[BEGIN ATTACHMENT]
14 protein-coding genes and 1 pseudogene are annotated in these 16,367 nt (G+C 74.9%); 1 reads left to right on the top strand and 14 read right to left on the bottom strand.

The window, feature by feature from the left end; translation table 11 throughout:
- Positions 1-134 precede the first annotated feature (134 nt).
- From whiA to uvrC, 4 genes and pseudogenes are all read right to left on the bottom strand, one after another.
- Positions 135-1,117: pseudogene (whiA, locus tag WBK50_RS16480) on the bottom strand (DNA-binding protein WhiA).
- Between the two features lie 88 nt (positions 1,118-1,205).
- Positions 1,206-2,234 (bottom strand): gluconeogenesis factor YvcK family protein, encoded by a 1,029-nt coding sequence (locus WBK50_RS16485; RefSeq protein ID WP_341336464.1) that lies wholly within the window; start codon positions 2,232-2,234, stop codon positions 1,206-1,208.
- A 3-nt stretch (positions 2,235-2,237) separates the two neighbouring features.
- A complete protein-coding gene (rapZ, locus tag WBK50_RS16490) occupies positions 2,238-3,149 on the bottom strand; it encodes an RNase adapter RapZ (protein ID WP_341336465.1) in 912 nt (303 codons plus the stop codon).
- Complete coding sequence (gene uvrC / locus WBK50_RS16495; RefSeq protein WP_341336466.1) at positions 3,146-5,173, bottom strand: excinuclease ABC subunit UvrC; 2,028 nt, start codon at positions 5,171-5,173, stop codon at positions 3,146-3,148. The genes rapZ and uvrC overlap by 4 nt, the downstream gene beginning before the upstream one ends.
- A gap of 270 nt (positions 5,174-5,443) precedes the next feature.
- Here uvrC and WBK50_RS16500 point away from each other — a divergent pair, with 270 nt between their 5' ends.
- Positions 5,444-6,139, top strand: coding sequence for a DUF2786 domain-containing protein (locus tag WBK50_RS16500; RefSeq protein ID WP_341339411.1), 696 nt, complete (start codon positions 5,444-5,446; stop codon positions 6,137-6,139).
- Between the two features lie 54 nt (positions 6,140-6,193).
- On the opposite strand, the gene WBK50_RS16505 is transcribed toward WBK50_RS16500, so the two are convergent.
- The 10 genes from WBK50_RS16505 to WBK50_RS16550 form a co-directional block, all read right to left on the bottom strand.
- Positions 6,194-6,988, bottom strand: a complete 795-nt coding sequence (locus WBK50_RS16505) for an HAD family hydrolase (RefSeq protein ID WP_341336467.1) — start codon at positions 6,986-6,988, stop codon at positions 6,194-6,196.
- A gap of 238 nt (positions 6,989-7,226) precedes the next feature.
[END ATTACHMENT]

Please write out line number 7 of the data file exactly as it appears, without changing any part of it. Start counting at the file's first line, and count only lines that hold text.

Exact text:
- Positions 1,206-2,234 (bottom strand): gluconeogenesis factor YvcK family protein, encoded by a 1,029-nt coding sequence (locus WBK50_RS16485; RefSeq protein ID WP_341336464.1) that lies wholly within the window; start codon positions 2,232-2,234, stop codon positions 1,206-1,208.